What about preventing man-in-the-middle attacks? Be cryptic. Encrypt all API requests and responses. How? By using transport layer security (TLS), or what used to be known as the secure sockets layer (SSL). To work, this secure cryptographic protocol requires you to install an SSL/TLS certificate from a trusted certificate authority (CA) onto your web server. Once installed, this digital certificate will enable you to ensure that all communications running through your web-based HTTP API are encrypted (i.e., using HTTPS).

As a result, enabling encryption will:

  • Secure your API’s data transmissions to avoid unauthorized parties from intercepting and reading sensitive information like credentials,
  • Help you increase your customers’ trust by confirming to users that your API is legitimate and secure, and
  • Make your website automatically flagged as trusted by all major browsers.

insecure vs secure connection security indicators

The picture shows the difference between an insecure URL and a secure one.

Here is where it all begins with NIST’s secure software development framework. This is the first step that builds the foundation of your organization’s SSDLC. It’s where you ensure that all teams, processes, and technology are ready to include security in every step of your development process by:

4. Implement Strong Authentication Methods

How is your API going to verify the identity of whoever is using it? Don’t limit your authentication process to the usual user ID and password. Ensure that only authorized users can access your organization’s sensitive data and network by including one or more of the following methods.

HTTPS Based Authentication

A minute ago, we talked about how a web certificate will help you encrypt all your data transfers. Tap into its potential to prevent credentials decryption and interception. Make sure that your API login page uses the more secure HTTPS protocol and that the traffic goes through the standard port 443 instead of the insecure port 80.

For a secure authentication, the server will be configured to request a client certificate (i.e., PKI certificate or digital ID) to:

  • Verify the identity of the device through a digital certificate issued by a trusted certificate authority (CA),
  • Restrict access only to authenticated users, and
  • Establish an encrypted connection.

This is a popular method used by many organizations. For example, Microsoft’s API Management helps secure access to APIs and their back-end services, and Kubernetes is frequently used for many authentication-related operations.

example of apis encrypted authentcation

The graphic shows the most important steps in the HTTPS-based authentication process

API Key Authentication

This method of authentication uses API keys to verify that the app or system accessing it is legitimate. Is your API going to receive calls from servers only? Then this is one of the simplest and most efficient ways to secure your authentication process. Once implemented, a key pair, including a public and a secret key, will be added to each API request.

The secret key will then be used to create a unique, temporary token for each request. Why is it secure? The token can be used only once. Therefore, if an attacker manages to replay the same call, he’ll get an error message and won’t be able to access the API.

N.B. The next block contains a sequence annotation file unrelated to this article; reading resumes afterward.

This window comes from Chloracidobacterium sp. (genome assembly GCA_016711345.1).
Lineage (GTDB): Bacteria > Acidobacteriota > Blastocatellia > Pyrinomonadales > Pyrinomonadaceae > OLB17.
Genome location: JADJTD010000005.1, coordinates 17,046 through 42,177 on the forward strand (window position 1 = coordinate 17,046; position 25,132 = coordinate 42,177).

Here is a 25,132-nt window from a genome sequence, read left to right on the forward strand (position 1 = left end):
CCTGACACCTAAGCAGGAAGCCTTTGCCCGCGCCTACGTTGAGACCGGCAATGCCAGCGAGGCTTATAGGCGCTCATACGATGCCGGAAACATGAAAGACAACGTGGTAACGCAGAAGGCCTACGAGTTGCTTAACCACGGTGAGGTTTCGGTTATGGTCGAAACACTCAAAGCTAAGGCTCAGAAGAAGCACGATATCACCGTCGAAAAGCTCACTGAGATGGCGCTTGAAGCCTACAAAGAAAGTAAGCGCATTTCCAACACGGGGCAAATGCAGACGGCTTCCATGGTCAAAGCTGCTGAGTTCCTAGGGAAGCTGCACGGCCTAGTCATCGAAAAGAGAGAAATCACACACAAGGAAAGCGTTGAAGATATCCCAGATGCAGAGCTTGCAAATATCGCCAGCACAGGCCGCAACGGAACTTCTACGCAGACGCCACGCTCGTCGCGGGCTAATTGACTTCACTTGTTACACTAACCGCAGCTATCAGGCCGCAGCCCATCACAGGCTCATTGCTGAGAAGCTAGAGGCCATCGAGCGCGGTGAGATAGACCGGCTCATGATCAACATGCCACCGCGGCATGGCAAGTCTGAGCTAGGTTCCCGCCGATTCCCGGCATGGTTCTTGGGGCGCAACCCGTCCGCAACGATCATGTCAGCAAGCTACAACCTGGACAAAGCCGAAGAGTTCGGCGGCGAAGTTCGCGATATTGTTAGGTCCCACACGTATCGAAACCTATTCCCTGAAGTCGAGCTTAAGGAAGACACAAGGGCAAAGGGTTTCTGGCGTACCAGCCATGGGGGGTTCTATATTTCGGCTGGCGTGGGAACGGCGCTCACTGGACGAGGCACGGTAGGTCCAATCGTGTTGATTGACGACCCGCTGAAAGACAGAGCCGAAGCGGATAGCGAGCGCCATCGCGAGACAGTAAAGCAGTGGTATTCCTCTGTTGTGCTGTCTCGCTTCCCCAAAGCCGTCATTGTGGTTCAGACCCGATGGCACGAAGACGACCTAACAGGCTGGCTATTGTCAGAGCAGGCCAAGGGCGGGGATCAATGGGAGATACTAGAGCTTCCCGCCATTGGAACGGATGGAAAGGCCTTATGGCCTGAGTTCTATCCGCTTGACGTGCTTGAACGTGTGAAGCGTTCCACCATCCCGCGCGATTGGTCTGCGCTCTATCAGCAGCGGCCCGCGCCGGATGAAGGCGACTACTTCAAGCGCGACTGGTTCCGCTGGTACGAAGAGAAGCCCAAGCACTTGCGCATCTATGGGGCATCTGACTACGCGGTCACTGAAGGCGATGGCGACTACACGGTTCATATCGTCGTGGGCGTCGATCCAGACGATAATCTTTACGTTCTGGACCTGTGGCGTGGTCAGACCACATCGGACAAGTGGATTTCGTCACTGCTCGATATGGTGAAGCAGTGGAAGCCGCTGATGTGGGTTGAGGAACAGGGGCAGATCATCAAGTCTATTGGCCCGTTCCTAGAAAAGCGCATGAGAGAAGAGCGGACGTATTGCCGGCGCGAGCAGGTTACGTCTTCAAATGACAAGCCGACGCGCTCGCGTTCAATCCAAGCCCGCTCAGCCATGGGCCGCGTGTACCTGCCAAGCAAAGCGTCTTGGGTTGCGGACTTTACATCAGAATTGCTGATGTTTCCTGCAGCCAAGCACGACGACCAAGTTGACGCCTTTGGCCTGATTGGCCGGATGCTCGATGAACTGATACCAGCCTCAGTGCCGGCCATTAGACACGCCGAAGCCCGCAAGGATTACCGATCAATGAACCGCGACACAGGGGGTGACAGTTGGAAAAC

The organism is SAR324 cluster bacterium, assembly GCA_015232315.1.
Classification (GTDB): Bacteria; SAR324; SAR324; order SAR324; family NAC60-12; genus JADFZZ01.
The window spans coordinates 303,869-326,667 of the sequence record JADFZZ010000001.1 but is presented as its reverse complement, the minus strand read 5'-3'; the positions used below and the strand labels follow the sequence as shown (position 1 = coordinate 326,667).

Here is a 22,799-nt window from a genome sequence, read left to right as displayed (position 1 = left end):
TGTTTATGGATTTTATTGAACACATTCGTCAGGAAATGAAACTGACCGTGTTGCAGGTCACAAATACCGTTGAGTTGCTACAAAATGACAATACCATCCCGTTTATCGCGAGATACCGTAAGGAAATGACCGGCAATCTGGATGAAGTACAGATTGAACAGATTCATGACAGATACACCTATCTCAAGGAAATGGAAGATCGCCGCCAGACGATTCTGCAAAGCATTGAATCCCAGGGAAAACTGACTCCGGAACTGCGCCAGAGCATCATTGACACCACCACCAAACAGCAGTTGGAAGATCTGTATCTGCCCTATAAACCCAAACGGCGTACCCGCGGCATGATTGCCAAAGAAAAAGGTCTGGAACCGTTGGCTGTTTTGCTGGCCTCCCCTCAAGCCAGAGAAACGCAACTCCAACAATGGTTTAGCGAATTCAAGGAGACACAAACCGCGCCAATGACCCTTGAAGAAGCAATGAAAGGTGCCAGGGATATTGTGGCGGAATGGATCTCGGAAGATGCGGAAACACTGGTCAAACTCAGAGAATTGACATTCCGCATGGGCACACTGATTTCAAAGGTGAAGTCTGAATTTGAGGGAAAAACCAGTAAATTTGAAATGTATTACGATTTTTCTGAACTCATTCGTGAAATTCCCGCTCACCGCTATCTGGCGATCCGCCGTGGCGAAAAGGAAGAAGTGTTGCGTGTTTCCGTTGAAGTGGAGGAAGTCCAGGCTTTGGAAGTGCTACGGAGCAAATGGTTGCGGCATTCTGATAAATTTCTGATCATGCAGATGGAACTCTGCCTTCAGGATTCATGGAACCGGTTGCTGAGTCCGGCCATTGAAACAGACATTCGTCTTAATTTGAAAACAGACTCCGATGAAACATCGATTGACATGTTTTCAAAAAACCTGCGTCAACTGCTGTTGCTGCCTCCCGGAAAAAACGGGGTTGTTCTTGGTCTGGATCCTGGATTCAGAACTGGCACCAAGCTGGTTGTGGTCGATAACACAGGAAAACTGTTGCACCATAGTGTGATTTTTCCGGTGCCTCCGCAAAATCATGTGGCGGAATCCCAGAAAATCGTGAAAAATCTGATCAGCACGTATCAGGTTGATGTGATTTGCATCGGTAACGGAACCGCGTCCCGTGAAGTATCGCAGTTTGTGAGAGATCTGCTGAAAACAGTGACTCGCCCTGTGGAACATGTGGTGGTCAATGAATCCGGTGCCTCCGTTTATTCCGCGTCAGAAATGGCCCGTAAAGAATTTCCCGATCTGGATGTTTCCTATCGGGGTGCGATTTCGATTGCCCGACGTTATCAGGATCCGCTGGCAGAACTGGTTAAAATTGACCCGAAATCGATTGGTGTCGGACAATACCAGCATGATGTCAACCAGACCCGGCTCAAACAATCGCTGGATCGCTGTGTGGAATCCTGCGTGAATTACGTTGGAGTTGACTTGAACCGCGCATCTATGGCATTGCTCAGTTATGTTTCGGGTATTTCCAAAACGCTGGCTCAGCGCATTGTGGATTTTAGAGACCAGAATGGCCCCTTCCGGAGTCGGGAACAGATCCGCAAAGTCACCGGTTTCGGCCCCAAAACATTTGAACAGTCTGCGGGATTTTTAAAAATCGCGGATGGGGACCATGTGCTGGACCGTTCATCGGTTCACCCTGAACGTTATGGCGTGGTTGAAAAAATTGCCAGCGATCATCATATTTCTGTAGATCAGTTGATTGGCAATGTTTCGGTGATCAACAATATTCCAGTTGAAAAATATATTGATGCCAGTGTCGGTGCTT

OAuth2 and OpenID Connect Authentication

Delegation is the keyword here. Both are based on the same concept of delegating authentication to third-party identity providers (IdP) and they will:

  • Allow users to use their login credentials from trusted organizations like Google, Apple, and Facebook.
  • Avoid users having to recall another password on top of all the others they already have to remember.
  • Enable you to transfer the security risk (and costs) to a bigger organization that’ll probably have more resources to dedicate to it.

Isn’t this a great opportunity for small/medium businesses and start-ups? So, how do OAuth2 and OpenID work together?

  • OAuth2 delegates the authorization to a third-party secure server that provides an access token to the user.
  • OpenID Connect adds another layer of security by adding an ID token (i.e., JSON web token) containing additional information about the user (e.g., ID, name, and login time).

The result of this collaboration? OpenID Connect: the API-friendly evolution of OpenID that has OAuth2 features already integrated within its protocol.

example of oauth2 and openid connect authentication

This is how OAuth2 and OpenID work together for secure authentication.

Do you want to know more about OAuth2 and OpenID? Check out Okta Developer’s entertaining illustrated guide explaining in detail how OAuth2 and OpenID connect work.

Tip: use an API gateway to easily control, further secure, and manage access to your back-end system and services.

5. Securely Manage and Store Your Keys

Do you remember what your mom said to you when she gave you a copy of your house key set for the first time? Probably something like, “Don’t lose them or you won’t be able to get in.” API keys give you access to the APIs’ functionalities and services. Lose them and, if you’re lucky, you’ll “just” lose access to your API. But if you aren’t so lucky, a hacker may find them and breach into your organization’s systems. Just like a thief would do to your house if they could get ahold of your keys.